Fumaric acid is also a naturally occurring, organic, general purpose food acid. Although not found ubiquitously or in the concentrations of citric acid, fumaric nevertheless is found in all mammals as well as rice, sugar cane, wine, plant leaves, bean spouts, and edible mushrooms.
Fumaric acid is made synthetically by the isomerization of maleic acid. It is also produced by fermentation of glucose or molasses with Rhizopus spp. (4). It is a white crystalline powder that has the clean tartness necessary for a food acidulant. Table 1 shows that fumaric acid is the strongest of the food acids and is also the least soluble. The low solubility of fumaric acid limits its usefulness in foods.
In processes where 50% stock solutions are mandatory such as carbonated beverages and jams and jellies, fumaric acid cannot be used.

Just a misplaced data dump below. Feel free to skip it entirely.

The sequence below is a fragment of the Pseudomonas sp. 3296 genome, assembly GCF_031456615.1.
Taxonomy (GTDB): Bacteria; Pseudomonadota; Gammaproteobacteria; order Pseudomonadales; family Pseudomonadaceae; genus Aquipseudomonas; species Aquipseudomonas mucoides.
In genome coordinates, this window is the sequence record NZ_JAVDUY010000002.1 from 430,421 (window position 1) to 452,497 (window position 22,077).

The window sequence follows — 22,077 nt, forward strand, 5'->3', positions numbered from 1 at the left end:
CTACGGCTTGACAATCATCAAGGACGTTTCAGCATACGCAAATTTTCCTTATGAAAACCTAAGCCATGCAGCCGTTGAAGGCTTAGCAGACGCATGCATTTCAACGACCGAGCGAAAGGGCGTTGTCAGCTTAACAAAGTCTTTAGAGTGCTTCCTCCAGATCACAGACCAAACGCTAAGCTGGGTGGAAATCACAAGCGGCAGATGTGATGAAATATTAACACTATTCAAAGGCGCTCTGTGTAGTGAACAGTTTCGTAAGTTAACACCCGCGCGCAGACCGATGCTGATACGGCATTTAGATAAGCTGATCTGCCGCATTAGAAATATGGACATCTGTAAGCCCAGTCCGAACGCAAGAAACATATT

Fumaric acid is extensively used in noncarbonated fruit juice drinks. Its greater acid strength allows lower use levels than citric acid and its solubility and rate of solution are sufficient for this process. Fumaric is also used in consumer packed gelatin desserts because of its low hygroscopicity. The only salt of fumaric acid that has had any application in the food industry is ferrous fumarate for iron fortification.
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